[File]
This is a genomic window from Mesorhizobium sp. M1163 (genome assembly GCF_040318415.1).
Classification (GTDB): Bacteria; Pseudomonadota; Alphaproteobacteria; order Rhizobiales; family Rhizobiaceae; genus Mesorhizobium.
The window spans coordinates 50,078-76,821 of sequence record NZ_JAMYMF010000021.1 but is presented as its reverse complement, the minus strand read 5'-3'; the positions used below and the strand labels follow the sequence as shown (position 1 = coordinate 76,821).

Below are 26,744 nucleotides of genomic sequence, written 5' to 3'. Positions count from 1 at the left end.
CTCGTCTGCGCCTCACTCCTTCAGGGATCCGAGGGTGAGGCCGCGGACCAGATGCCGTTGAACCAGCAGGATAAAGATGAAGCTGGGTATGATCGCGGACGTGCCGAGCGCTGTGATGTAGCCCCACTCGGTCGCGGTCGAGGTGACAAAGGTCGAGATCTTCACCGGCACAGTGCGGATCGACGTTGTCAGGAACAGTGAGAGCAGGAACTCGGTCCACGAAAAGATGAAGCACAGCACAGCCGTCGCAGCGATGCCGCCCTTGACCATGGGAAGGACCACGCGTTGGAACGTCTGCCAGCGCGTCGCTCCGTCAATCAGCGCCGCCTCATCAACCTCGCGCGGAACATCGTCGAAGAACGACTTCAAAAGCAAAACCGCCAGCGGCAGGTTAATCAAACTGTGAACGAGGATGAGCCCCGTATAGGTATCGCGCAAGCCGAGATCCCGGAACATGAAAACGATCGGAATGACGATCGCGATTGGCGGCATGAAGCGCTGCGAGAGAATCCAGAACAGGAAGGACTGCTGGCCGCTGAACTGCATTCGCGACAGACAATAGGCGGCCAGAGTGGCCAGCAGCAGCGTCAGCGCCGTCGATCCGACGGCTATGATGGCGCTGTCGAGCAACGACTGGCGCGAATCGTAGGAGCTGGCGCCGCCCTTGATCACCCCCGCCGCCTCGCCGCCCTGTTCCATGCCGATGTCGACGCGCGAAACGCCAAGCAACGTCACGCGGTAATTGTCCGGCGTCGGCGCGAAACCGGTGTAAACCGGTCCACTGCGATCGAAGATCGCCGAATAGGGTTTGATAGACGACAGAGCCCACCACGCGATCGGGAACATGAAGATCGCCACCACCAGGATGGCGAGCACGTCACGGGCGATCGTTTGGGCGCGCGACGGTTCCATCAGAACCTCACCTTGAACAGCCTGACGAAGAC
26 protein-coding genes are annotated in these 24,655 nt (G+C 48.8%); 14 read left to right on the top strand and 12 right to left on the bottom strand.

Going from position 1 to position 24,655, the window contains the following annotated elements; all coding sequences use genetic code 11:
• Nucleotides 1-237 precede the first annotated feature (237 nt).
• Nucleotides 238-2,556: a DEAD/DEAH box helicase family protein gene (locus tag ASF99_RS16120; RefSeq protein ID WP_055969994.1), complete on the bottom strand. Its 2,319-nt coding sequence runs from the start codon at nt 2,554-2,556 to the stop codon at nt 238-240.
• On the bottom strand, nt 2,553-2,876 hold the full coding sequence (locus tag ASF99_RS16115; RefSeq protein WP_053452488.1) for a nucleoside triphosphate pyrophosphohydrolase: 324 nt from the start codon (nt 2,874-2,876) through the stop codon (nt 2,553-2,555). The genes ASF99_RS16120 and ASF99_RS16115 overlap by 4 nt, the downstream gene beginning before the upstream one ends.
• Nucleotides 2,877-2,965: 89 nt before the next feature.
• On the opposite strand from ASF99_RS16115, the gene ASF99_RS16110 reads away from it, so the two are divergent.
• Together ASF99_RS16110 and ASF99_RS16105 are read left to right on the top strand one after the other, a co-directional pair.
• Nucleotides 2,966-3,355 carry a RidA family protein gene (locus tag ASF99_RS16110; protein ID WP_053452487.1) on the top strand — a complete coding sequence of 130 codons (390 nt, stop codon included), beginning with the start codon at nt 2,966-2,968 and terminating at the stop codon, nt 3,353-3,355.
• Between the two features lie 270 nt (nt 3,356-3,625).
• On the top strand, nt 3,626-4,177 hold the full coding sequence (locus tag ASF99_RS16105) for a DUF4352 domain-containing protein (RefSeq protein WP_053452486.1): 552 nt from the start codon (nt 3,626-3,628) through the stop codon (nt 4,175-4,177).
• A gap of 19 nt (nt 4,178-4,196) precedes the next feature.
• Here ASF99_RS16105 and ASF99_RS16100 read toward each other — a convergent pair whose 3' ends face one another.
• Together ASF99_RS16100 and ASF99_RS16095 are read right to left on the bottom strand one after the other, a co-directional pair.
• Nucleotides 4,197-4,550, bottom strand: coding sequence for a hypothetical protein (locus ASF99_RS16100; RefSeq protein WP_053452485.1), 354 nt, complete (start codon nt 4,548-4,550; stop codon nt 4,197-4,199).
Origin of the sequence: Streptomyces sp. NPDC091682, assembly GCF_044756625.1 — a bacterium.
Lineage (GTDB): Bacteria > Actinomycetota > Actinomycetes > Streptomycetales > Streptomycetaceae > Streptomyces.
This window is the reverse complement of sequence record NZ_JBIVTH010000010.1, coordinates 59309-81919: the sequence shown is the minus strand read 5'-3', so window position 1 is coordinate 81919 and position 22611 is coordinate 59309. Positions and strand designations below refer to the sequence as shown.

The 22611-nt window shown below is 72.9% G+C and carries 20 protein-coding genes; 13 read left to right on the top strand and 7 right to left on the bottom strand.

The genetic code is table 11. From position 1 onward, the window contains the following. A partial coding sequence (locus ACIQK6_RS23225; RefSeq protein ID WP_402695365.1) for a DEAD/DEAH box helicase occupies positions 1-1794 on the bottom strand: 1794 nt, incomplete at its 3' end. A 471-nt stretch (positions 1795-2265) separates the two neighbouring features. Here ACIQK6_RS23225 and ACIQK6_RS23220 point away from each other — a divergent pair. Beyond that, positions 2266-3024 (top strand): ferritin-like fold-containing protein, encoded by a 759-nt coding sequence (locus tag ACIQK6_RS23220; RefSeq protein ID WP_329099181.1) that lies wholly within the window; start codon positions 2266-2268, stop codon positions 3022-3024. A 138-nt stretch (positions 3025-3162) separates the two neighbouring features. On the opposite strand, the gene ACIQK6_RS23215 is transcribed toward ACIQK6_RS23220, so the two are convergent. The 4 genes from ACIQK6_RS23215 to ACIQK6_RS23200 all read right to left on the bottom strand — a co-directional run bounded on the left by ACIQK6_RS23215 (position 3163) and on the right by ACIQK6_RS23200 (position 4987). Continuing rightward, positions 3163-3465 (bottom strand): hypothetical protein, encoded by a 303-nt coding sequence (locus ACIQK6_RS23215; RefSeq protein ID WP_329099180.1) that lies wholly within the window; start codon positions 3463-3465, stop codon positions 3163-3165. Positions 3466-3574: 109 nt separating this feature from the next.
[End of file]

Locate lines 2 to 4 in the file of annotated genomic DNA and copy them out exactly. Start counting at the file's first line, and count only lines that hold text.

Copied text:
Classification (GTDB): Bacteria; Pseudomonadota; Alphaproteobacteria; order Rhizobiales; family Rhizobiaceae; genus Mesorhizobium.
The window spans coordinates 50,078-76,821 of sequence record NZ_JAMYMF010000021.1 but is presented as its reverse complement, the minus strand read 5'-3'; the positions used below and the strand labels follow the sequence as shown (position 1 = coordinate 76,821).

Below are 26,744 nucleotides of genomic sequence, written 5' to 3'. Positions count from 1 at the left end.